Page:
The state Gaming Commission will determine this week whether to award Massachusetts’ third and final gambling license.
US.- The Massachusetts Gaming Commission will decide if the state will award a gambling license to a developer seeking to build a US$677 million resort on the Brockton Fairgrounds.
Chicago casino developer Neil Bluhm, proposes a gambling complex with 2,100 slot machines, 124 table games, a 250-room hotel and a range of restaurant, bar and entertainment options. His company, Rush Street Gaming, operates casinos in Philadelphia and Pittsburgh among other cities. Bluhm affirms that a former manufacturing city of roughly 93,000 residents like Brockton, would benefit from the 2,000 temporary construction jobs and the 1,800 permanent casino jobs his project would bring.”They’re in desperate need of economic development,” Bluhm said.
The development would join MGM’s US$950 million Springfield casino and Wynn’s US$2 billion complex in the Boston-area if it is awarded with the state’s third license to a non-tribal casino project. The decision is more complicated than it appears at first as the Mashpee Wampanoag tribe broke ground last month on a projected US$1 billion project on newly declared sovereign land in nearby Taunton. Under the compact agreed between the state and the tribe, the Mashpee Wampanoag would pay the state 17 percent of its gambling revenues, but only if no other casino is allowed to open in the southeastern region.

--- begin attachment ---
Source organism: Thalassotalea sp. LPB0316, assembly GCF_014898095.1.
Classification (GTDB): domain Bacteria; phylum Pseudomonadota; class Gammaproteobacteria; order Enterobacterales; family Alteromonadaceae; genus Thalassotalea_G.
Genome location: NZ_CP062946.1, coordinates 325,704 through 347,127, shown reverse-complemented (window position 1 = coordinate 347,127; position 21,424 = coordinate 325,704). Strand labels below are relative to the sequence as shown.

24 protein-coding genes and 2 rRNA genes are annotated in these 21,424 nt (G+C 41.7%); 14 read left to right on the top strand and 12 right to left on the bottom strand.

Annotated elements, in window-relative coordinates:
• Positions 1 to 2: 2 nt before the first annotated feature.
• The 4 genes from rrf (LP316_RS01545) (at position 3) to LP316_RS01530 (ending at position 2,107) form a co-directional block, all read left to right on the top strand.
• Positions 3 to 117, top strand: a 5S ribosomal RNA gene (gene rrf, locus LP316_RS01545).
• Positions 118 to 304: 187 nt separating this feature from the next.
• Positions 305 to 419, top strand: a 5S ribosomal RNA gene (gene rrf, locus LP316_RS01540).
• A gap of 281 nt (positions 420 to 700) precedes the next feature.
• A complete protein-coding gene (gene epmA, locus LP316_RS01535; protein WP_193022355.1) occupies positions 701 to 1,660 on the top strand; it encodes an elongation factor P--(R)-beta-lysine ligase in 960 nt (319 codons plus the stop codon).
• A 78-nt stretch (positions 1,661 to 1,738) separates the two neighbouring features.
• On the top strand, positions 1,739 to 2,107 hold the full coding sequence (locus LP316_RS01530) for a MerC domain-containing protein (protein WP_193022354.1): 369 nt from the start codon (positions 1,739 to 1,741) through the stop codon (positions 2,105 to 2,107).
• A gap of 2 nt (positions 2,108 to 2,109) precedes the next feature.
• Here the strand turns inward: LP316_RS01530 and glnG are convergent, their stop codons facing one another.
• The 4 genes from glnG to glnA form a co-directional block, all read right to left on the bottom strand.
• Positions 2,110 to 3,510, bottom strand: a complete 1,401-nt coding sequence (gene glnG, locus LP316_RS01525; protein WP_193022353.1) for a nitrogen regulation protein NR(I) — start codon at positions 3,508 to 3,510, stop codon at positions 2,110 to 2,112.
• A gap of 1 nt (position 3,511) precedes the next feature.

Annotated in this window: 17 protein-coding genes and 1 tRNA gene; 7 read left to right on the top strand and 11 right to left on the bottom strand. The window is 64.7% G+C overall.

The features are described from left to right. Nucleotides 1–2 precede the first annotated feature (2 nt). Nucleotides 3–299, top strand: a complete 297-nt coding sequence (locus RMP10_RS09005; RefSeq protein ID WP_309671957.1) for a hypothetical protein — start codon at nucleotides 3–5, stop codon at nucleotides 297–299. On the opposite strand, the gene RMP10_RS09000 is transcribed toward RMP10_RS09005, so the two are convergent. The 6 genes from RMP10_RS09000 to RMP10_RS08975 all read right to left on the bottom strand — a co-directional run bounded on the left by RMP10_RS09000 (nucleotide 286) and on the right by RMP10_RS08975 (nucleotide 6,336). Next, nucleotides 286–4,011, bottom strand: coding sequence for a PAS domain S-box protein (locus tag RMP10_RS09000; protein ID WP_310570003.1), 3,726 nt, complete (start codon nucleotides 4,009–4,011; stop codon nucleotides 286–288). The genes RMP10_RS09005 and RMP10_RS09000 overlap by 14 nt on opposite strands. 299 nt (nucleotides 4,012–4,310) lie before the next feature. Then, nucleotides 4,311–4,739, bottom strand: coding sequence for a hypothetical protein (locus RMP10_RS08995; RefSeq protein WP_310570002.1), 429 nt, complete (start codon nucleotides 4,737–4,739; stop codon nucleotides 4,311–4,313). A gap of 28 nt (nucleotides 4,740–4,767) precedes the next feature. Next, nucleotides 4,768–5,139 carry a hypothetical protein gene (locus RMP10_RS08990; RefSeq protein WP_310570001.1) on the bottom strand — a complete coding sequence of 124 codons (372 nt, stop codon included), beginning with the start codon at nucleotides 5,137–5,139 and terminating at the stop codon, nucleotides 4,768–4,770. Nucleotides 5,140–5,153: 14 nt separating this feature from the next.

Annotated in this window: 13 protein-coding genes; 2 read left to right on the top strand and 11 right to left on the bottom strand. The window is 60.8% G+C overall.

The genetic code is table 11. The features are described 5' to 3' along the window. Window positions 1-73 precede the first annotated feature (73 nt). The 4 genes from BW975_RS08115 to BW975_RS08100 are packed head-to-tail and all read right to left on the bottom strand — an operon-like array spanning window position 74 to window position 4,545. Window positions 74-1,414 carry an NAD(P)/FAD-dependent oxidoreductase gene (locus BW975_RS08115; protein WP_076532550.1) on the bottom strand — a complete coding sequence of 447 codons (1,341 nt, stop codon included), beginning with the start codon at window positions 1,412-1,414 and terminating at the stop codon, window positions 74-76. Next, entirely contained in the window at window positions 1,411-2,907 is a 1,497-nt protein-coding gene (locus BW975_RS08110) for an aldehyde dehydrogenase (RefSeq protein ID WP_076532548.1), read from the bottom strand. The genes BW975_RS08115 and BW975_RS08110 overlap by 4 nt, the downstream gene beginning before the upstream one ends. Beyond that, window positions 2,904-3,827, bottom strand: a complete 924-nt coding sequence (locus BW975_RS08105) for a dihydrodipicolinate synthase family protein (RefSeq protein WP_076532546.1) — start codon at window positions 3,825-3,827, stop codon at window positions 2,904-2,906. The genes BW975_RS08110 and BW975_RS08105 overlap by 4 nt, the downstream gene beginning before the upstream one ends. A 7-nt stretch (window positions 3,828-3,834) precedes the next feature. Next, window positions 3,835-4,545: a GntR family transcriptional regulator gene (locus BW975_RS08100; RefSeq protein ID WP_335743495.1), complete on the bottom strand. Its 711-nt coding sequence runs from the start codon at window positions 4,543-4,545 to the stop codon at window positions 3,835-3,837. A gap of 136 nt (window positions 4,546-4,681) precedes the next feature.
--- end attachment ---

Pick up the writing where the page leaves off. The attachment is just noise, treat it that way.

Tomorrow (Tuesday,) it begins a multi-day review of the project and then the five-member panel is expected to vote as soon as Thursday. In light of the Mashpee Wampanoag compact, state legislators have called on the gaming commission to postpone the Brockton casino vote.